12. danielle Nov 12 at 9:37 am Reply Reply

    My 3 yr old son does this too. He has since 2 1/2. He goes to bed with a large stack of books at 8 doesn’t sleep until 9. No worries! Just be happy he’s happy!

  13. MR Nov 14 at 1:24 pm Reply Reply

    So totally NORMAL. And not just normal, but freaking fantastic! Your child not only self soothes and puts himself to sleep when he is ready, but ALSO entertains himself!! That is awesome! My 3 year old still does this. Every single night she sings quietly to herself and plays in her room before climbing into bed to sleep. What we did when this started was pick the time that WE needed her to be in bed so that we had at least a little downtime in the evening before bed and told her she didn’t have to go to sleep, but she did have to play quietly in her room if she wasn’t ready for bed. Some days she goes right to sleep, but most days she plays quietly or sings quietly for about an hour. This works for nap time too when they decide they no longer need nap – “ok, but you need to play quietly in your room until I come get you”. If she doesn’t go to sleep, I will let her out of “nap” after 30 minutes or an hour depending on if I need a nap/to eat, etc.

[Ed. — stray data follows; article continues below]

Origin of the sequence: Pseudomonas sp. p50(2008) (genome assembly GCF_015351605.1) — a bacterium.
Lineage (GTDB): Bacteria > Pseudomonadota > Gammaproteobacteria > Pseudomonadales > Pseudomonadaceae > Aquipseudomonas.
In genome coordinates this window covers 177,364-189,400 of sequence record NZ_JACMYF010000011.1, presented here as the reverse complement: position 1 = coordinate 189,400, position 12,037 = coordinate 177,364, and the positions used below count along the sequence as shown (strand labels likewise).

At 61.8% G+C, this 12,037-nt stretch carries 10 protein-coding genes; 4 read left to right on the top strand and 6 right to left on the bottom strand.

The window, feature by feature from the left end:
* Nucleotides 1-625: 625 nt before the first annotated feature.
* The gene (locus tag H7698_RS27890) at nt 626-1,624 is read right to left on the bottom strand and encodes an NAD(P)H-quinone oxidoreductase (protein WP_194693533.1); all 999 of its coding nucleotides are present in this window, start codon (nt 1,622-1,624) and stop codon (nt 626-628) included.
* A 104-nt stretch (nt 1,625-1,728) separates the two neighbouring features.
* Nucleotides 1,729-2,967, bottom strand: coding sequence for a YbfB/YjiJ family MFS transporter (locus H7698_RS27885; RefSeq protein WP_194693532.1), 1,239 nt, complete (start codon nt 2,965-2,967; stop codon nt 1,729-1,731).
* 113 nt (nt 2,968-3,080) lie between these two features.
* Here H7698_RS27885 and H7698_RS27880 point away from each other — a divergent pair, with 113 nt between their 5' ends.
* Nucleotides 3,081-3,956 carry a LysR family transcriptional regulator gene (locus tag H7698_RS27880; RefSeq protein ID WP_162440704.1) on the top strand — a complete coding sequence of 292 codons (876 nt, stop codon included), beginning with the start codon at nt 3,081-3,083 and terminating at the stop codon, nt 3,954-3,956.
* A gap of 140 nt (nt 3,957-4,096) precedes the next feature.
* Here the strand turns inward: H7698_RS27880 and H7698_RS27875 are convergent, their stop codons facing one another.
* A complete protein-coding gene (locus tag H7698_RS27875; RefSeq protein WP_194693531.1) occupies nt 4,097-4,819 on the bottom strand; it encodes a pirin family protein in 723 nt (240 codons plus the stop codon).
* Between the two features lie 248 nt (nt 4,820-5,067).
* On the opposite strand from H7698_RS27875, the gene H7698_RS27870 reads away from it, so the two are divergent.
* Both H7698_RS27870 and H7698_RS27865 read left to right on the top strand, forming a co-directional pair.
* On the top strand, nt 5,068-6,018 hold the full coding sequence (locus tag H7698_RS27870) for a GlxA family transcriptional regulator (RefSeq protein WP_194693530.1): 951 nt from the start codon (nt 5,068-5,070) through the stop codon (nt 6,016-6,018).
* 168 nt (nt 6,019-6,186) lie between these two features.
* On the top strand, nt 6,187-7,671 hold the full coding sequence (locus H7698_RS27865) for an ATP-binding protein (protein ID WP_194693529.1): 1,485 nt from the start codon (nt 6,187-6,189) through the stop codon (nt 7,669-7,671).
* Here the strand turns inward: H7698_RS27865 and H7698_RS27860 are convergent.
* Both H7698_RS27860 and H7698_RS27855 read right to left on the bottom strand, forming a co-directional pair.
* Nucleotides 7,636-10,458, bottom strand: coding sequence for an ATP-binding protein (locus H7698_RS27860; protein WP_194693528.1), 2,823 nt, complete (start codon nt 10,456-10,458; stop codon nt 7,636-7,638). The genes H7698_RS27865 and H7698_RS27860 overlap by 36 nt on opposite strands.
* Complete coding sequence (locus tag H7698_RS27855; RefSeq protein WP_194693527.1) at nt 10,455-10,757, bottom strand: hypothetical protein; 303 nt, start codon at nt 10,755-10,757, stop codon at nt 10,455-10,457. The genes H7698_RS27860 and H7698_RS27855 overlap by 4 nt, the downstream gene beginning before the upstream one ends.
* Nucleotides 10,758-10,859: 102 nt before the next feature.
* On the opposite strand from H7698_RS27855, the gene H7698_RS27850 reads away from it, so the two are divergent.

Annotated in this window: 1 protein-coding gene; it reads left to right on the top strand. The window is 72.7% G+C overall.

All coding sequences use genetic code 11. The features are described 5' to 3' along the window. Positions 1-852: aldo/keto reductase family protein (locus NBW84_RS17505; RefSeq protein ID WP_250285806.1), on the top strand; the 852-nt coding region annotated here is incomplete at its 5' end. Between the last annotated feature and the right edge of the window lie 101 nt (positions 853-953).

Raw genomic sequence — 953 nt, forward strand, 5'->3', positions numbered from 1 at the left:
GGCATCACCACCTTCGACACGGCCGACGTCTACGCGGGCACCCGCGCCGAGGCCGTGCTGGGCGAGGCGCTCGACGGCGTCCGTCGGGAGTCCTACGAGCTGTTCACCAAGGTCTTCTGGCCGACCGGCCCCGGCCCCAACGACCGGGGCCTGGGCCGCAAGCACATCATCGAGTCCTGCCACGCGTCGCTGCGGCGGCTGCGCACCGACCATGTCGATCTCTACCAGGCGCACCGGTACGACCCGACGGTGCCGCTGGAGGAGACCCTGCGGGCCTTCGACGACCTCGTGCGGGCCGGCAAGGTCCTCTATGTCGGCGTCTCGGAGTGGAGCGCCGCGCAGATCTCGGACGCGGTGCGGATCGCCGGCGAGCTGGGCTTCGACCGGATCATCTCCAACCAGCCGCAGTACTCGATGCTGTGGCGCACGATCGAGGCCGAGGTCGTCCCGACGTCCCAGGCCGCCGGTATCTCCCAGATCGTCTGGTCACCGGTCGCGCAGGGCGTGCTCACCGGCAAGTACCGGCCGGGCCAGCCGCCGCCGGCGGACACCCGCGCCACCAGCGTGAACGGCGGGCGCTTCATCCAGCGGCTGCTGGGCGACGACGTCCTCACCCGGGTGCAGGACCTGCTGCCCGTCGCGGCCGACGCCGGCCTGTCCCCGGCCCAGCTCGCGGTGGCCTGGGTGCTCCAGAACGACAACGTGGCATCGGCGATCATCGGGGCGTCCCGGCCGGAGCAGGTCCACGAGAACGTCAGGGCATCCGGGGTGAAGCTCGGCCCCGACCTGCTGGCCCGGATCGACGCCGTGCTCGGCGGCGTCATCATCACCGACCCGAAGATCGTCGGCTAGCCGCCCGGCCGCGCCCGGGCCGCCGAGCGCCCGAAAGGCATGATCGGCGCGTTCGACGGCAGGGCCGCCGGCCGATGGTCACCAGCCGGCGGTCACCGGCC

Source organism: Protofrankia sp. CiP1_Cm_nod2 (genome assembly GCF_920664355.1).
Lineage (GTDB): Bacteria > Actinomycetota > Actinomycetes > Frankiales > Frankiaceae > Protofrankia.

14. Emily Nov 14 at 11:45 pm Reply Reply

    My daughter has done this since she was only a couple months old. I tried to stop her until I realized ‘why?’. She just used to lay there and talk and play and giggle. Now she’s big enough to play with things in her crib. And at 13months (now), I have woken up in the middle of the night to hear her playing again (there’s a 13month sleep regression!), but as long as she’s happy and playing, I let it go. I only have to get involved if she’s upset.

  15. Candace Nov 15 at 12:51 am Reply Reply

    Kay nailed it. Earlier bedtimes over a longer period. A four year old shouldn’t be going to be at 9:30 let alone a 2 year old. Schedules are tough, but this is such a short but important time for brain growth and development. He needs to be in bed much much much earlier.  Good Luck! Sleep truly begets sleep, it’s worked for me every time :) 

  16. Olivia Nov 15 at 1:57 pm Reply Reply

    I’m going to speak up in defense of a later bed time for toddlers. As long as the kid is getting the recommended average of sleep in a 24 hr period, I don’t see a need to send him/her to bed at 7 pm (or whatever). As I said in my earlier comment mine starts the bedtime routine at 8:30 and is usually asleep by 9 pm. She’s up by 7 am, and takes a 1.5 – 2 hr nap each day, giving her 11.5-12 hrs sleep. Right on target. When she was a baby, before she went to daycare, she went to bed even later because she could sleep in in the mornings.